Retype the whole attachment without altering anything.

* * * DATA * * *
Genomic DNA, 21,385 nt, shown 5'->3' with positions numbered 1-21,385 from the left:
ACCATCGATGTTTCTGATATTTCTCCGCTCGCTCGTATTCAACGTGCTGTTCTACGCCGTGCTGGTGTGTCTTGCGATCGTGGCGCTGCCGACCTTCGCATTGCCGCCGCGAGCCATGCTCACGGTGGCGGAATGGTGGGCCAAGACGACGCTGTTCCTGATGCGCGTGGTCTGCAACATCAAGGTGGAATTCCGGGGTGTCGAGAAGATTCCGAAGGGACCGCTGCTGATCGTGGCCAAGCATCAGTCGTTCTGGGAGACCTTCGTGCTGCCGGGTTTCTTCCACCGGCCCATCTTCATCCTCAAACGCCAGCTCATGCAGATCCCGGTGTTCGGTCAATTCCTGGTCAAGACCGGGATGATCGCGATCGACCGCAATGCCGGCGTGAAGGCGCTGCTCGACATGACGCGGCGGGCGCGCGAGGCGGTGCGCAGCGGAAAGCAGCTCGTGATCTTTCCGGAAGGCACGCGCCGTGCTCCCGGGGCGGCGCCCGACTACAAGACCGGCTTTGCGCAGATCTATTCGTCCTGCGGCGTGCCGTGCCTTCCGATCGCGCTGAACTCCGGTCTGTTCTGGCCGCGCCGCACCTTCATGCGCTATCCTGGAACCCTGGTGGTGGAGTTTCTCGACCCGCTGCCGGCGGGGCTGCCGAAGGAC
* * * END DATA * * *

Genomic DNA, 21,385 nt, shown 5'->3' with positions numbered 1-21,385 from the left:
ACCATCGATGTTTCTGATATTTCTCCGCTCGCTCGTATTCAACGTGCTGTTCTACGCCGTGCTGGTGTGTCTTGCGATCGTGGCGCTGCCGACCTTCGCATTGCCGCCGCGAGCCATGCTCACGGTGGCGGAATGGTGGGCCAAGACGACGCTGTTCCTGATGCGCGTGGTCTGCAACATCAAGGTGGAATTCCGGGGTGTCGAGAAGATTCCGAAGGGACCGCTGCTGATCGTGGCCAAGCATCAGTCGTTCTGGGAGACCTTCGTGCTGCCGGGTTTCTTCCACCGGCCCATCTTCATCCTCAAACGCCAGCTCATGCAGATCCCGGTGTTCGGTCAATTCCTGGTCAAGACCGGGATGATCGCGATCGACCGCAATGCCGGCGTGAAGGCGCTGCTCGACATGACGCGGCGGGCGCGCGAGGCGGTGCGCAGCGGAAAGCAGCTCGTGATCTTTCCGGAAGGCACGCGCCGTGCTCCCGGGGCGGCGCCCGACTACAAGACCGGCTTTGCGCAGATCTATTCGTCCTGCGGCGTGCCGTGCCTTCCGATCGCGCTGAACTCCGGTCTGTTCTGGCCGCGCCGCACCTTCATGCGCTATCCTGGAACCCTGGTGGTGGAGTTTCTCGACCCGCTGCCGGCGGGGCTGCCGAAGGAC